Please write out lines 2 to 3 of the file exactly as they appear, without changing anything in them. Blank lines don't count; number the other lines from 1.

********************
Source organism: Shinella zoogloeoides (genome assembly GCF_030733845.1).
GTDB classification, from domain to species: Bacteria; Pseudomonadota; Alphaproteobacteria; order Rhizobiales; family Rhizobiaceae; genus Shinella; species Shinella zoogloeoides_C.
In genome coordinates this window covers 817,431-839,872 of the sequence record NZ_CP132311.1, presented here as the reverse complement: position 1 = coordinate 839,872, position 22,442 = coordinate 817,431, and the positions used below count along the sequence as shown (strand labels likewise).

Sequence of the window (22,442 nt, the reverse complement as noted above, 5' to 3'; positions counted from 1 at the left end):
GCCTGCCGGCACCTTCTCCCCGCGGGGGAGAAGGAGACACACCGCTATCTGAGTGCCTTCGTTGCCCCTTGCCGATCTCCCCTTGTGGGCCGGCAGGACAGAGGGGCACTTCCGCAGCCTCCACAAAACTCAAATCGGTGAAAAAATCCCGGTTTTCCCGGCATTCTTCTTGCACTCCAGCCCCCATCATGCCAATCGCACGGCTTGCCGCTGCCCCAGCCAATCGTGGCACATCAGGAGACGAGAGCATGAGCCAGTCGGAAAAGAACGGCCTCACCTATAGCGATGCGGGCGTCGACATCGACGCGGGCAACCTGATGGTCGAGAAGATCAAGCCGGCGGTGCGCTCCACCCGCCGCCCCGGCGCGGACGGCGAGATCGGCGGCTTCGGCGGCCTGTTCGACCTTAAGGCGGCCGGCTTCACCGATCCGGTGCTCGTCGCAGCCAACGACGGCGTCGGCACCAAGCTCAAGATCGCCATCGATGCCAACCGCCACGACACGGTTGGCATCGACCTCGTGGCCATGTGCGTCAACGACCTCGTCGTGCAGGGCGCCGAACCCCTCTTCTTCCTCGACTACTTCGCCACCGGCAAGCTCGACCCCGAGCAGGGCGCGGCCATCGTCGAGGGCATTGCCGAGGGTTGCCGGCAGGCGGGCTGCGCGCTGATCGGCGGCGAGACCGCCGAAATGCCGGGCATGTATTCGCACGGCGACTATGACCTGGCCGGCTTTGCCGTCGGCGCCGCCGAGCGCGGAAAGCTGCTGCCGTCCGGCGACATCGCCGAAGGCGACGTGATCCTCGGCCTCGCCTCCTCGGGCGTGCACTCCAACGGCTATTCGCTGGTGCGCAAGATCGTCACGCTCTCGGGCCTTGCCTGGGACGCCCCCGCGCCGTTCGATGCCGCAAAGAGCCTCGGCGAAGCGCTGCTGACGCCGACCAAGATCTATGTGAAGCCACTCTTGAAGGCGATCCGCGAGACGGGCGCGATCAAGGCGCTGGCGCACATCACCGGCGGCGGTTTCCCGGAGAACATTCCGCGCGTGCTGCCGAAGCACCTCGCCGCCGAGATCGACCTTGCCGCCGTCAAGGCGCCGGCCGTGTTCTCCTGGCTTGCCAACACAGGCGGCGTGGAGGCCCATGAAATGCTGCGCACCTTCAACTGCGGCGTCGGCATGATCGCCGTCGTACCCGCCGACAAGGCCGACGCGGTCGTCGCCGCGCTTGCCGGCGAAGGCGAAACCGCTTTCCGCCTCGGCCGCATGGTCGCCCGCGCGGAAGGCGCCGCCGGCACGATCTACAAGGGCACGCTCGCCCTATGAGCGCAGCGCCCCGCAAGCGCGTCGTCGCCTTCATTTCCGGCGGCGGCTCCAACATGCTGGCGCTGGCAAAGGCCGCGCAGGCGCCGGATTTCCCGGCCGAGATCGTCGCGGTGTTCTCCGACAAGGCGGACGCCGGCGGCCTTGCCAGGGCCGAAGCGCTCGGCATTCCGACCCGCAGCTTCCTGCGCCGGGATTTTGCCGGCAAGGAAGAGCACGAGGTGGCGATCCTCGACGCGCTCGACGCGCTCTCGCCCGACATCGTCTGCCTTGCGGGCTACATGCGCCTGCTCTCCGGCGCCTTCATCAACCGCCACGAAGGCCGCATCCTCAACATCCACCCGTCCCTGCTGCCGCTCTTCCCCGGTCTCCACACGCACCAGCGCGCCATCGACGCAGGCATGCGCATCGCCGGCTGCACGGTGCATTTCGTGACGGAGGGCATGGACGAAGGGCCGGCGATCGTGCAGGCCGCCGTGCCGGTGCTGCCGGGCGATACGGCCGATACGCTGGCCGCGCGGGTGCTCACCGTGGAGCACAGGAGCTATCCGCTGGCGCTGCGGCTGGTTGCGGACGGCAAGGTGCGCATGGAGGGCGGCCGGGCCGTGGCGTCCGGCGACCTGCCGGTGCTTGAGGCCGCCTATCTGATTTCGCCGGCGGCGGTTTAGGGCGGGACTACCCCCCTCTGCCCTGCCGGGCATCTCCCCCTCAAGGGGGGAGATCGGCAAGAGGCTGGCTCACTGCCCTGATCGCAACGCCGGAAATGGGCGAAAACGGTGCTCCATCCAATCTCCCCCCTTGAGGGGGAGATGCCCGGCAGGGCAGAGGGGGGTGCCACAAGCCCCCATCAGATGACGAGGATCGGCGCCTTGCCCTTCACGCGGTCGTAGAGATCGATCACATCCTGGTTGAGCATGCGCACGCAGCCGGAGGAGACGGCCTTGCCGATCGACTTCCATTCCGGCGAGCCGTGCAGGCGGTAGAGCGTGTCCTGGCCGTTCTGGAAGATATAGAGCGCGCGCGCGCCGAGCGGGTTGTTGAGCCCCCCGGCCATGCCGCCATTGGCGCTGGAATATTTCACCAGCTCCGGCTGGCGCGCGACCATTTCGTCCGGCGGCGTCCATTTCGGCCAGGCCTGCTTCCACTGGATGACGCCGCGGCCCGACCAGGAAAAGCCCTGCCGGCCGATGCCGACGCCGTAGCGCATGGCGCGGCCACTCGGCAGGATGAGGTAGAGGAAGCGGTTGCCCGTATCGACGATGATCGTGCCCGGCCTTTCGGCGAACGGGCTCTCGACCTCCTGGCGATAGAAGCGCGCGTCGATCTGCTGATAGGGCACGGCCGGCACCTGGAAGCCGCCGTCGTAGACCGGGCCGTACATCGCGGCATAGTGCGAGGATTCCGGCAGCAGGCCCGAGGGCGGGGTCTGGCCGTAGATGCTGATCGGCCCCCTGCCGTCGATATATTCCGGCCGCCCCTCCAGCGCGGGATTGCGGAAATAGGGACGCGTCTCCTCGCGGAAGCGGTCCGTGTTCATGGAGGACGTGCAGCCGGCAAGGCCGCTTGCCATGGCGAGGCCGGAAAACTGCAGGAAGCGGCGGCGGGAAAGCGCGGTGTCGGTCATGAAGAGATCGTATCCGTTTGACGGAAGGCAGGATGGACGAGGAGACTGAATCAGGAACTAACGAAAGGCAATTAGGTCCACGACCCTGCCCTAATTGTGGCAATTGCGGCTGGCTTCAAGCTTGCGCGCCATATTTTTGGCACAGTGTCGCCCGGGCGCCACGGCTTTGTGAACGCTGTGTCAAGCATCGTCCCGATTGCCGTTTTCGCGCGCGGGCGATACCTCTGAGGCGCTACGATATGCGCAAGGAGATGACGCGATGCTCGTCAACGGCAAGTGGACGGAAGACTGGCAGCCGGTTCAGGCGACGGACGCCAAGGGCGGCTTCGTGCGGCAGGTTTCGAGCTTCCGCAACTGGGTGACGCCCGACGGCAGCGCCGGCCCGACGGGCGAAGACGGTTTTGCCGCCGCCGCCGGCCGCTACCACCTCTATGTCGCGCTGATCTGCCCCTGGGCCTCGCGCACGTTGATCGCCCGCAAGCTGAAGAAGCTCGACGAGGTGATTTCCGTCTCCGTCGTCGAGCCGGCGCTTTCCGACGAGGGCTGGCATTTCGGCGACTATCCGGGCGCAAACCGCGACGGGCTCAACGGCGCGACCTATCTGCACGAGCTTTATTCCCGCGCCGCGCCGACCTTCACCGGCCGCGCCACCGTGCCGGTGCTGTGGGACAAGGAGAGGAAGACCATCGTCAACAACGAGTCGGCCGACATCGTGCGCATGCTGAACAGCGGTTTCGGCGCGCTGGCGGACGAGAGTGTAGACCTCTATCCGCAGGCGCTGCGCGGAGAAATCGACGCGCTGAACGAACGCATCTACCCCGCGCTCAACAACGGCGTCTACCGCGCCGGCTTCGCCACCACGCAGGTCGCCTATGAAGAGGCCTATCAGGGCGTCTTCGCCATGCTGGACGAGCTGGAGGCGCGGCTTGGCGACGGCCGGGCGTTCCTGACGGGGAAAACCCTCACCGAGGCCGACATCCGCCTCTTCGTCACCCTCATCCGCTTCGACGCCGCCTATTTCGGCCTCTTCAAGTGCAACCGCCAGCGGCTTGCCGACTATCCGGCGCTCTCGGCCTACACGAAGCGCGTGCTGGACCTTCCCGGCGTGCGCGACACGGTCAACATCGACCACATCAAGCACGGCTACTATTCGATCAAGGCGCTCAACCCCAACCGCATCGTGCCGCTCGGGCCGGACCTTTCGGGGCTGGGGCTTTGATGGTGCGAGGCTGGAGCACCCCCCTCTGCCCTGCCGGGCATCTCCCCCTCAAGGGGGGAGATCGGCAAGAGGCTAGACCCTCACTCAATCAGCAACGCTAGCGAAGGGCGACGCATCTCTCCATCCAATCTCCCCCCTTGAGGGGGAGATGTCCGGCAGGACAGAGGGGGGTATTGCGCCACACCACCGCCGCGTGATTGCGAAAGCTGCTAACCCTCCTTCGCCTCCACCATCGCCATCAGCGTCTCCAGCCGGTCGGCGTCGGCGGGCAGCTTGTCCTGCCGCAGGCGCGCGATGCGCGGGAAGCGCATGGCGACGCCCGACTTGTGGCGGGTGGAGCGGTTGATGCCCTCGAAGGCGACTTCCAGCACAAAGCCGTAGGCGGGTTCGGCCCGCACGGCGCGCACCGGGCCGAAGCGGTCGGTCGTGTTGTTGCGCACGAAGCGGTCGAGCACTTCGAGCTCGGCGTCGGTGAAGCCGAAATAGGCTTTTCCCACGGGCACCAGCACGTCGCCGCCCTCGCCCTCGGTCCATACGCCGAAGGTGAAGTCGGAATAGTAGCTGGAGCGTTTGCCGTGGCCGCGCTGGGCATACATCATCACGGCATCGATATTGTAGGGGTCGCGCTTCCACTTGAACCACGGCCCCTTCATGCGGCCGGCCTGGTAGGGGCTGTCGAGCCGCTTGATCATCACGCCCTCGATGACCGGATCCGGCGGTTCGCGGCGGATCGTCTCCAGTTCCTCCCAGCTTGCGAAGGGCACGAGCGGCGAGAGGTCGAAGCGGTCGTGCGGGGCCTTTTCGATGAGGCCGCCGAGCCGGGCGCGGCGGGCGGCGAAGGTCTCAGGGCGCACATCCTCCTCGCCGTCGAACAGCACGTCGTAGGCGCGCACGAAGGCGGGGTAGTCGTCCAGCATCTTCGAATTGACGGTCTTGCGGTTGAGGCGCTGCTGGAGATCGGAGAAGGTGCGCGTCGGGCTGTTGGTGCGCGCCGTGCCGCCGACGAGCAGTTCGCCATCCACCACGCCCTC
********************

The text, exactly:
GTDB classification, from domain to species: Bacteria; Pseudomonadota; Alphaproteobacteria; order Rhizobiales; family Rhizobiaceae; genus Shinella; species Shinella zoogloeoides_C.
In genome coordinates this window covers 817,431-839,872 of the sequence record NZ_CP132311.1, presented here as the reverse complement: position 1 = coordinate 839,872, position 22,442 = coordinate 817,431, and the positions used below count along the sequence as shown (strand labels likewise).